It was interpreted as being a statement on the England heroes’ proletarian origins, yet it was a strange thing to write without checking — because countless English footballers have double-barrelled names, to such an extent that it’s a cliché. Double-barrelled names are a classic example of the class U-curve.

Today horse racing remains the great class uniter, but once upon a time there were a whole variety of “sports” — essentially animal torture — enjoyed both by toffs and peasants. As Ian Mortimer recalls in his entertaining book on the Regency period, the Westminster dog pit, where hounds would rip various other animals to pieces, was tremendously popular with both the upper classes and poor; when Grand Duke Nicholas of Russia, the future tsar, came to London he absolutely loved it.

Boxing was also a very upper-and-lower class sport, and fashionable gentleman known as “the Fancy” would attend London pugilist schools alongside scrawny cockneys. Poet Robert Southey said that “a boxing-match settles all disputes among the lower classes, and when it is over they shake hands, and are friends”, while the upper-class went for duelling instead.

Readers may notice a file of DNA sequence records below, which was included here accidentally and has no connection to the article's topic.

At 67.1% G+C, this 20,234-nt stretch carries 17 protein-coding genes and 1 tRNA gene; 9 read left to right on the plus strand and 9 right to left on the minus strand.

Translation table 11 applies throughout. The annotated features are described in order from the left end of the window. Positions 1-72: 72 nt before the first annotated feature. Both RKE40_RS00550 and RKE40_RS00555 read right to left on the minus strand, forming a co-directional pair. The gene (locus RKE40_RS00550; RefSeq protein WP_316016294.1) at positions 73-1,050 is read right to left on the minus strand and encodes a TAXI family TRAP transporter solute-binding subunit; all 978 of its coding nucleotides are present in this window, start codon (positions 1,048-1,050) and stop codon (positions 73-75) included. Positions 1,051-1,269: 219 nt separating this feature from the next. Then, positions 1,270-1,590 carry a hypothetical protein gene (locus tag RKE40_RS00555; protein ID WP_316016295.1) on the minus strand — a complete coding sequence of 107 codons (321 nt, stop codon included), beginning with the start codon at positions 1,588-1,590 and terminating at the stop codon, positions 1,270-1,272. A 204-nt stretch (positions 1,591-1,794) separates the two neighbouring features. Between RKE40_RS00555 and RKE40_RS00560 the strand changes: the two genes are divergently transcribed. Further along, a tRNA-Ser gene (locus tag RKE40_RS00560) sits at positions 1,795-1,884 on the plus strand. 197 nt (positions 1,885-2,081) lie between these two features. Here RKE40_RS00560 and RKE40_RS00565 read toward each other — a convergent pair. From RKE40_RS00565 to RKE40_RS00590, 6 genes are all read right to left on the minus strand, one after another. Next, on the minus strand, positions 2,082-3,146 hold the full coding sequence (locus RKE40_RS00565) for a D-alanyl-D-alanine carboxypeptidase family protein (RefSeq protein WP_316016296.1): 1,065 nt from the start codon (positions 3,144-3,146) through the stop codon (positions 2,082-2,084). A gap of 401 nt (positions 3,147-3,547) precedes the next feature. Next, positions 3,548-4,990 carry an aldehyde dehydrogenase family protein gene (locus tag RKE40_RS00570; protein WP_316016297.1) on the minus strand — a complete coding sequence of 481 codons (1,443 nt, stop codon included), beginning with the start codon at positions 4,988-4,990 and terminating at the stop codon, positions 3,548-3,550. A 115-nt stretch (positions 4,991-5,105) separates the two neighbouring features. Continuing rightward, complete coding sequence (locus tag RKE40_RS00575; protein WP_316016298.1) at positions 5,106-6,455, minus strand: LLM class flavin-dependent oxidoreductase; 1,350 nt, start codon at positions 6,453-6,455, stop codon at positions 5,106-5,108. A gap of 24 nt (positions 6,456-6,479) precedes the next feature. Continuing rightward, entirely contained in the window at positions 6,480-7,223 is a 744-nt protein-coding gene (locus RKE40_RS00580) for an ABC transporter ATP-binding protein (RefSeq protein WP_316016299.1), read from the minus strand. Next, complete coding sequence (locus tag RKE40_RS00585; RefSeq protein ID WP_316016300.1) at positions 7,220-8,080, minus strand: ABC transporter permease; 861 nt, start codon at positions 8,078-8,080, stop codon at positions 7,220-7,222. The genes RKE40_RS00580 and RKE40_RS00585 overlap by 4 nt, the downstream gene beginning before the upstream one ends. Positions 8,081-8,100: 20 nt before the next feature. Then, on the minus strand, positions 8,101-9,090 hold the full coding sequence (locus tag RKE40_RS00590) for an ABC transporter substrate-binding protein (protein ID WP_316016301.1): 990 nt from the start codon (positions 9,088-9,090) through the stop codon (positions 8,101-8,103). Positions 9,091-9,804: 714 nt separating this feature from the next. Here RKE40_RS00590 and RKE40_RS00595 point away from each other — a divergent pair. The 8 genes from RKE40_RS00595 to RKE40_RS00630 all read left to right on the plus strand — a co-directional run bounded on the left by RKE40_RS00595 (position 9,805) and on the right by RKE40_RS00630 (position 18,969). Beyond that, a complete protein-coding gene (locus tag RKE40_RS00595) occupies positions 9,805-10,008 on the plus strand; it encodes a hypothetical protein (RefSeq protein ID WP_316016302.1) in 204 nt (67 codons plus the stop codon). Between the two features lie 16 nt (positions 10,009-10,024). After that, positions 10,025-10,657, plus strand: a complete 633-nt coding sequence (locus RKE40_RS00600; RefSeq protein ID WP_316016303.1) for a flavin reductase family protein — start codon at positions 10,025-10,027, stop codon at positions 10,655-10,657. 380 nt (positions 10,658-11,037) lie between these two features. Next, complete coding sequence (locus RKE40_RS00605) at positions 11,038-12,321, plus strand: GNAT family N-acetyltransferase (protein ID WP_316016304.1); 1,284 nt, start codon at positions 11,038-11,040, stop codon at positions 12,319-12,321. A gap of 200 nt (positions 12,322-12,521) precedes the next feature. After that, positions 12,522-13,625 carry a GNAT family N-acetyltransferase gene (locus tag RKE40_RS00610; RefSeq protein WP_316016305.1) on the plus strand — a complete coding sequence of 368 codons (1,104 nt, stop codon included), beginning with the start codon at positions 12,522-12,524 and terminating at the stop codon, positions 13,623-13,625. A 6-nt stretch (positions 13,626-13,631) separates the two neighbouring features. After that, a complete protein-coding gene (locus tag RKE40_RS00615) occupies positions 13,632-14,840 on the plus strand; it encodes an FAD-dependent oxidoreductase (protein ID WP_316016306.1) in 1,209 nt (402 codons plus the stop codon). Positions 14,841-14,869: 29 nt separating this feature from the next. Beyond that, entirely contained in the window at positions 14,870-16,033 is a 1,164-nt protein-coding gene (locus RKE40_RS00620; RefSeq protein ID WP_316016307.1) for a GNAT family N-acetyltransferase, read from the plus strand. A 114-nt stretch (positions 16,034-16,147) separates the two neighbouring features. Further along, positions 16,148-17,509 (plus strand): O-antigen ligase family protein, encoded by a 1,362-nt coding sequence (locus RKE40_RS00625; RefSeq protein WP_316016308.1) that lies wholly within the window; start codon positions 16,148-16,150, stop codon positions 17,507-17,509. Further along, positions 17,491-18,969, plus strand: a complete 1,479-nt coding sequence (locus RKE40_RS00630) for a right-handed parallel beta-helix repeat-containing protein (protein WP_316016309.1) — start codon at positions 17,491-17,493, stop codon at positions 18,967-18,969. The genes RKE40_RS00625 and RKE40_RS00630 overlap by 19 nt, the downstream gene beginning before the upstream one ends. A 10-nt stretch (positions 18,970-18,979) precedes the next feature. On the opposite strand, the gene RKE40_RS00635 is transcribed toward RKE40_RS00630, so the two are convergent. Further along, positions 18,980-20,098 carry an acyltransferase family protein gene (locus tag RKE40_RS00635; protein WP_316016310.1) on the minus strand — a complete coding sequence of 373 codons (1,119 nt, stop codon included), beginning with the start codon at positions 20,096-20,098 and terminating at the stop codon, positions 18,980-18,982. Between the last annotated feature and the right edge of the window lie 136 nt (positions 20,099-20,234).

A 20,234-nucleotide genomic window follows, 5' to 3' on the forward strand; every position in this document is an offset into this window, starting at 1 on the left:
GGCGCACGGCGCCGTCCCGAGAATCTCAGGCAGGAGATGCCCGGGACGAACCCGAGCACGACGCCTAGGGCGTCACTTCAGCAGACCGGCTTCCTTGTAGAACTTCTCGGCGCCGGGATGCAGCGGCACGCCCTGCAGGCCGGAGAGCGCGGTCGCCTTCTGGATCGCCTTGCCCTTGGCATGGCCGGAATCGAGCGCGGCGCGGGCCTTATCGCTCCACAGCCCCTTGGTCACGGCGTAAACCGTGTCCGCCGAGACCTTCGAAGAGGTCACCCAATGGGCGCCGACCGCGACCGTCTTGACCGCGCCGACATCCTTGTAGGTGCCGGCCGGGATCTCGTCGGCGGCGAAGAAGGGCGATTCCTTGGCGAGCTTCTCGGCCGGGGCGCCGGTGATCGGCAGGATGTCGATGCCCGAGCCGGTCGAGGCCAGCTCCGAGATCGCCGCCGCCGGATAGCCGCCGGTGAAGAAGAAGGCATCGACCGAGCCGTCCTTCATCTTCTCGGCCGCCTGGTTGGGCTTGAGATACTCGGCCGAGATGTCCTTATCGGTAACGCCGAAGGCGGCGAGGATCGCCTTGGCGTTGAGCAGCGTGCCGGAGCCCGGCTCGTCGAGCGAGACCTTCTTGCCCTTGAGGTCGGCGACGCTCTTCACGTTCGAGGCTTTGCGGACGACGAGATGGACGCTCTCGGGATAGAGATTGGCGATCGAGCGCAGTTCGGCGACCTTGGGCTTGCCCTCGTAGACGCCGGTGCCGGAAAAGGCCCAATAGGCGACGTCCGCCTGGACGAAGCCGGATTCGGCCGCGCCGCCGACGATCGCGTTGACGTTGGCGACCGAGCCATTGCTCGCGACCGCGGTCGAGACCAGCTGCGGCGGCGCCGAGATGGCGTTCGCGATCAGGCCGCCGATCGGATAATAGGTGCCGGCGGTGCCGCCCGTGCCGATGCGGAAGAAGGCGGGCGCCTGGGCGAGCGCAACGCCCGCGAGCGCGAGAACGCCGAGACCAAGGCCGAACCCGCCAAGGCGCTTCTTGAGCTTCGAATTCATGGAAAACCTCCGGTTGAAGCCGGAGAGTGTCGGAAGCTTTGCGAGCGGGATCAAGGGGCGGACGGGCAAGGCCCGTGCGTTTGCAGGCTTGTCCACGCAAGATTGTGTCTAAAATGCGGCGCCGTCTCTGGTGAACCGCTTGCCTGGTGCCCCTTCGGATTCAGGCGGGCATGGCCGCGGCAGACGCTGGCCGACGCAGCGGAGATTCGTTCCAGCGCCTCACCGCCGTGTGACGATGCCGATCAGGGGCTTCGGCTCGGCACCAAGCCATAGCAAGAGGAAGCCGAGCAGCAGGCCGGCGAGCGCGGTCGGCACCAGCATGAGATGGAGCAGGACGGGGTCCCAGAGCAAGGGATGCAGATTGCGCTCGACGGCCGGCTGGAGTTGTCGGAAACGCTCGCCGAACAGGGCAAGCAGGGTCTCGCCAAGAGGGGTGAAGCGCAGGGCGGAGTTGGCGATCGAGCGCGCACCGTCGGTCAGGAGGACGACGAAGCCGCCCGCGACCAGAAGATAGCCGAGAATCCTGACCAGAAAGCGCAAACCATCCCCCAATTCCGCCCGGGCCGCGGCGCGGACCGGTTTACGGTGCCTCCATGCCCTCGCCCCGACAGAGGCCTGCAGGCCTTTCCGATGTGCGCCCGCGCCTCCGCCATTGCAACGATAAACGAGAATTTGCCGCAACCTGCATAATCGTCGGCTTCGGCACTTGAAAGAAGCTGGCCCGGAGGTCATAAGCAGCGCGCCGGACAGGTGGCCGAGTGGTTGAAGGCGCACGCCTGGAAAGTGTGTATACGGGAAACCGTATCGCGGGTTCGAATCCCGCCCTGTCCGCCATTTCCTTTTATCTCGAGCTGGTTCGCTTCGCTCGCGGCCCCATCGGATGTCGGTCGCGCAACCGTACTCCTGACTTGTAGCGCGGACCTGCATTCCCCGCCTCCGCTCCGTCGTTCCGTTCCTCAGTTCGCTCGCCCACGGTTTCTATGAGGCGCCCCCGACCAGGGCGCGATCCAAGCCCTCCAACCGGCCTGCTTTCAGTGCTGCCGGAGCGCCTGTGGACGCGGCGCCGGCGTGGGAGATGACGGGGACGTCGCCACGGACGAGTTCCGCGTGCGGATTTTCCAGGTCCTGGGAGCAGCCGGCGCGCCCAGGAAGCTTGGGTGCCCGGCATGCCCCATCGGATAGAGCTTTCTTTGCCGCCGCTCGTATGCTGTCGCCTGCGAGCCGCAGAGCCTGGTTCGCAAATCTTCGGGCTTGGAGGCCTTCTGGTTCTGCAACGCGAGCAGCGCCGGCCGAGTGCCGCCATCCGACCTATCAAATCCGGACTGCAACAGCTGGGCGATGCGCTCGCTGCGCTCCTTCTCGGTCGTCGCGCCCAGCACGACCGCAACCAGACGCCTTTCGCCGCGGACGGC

Some aristocrats liked fighting so much they sought out the company of rough working men to give them a good scrap, among them Regency rake and eccentric, and Tory MP, “Mad” Jack Mytton. Mytton, a member of the Shropshire squirarchy, had attended Cambridge, where he drank 2,000 bottles of port and failed to graduate, before going on a Grand Tour and joining the Army. The perfect aristo.

Mytton was a great enthusiast of hunting, another popular sport among both ends of the spectrum, and when on one occasion a Welsh miner got in his way while out enjoying his favourite pastime, he dismounted and challenged him to a fight. The two men punched each other continually during 20 rounds of bare-knuckle boxing and when the Welshmen surrendered the Tory gave him 10 shillings for his trouble. A fun day was had by all.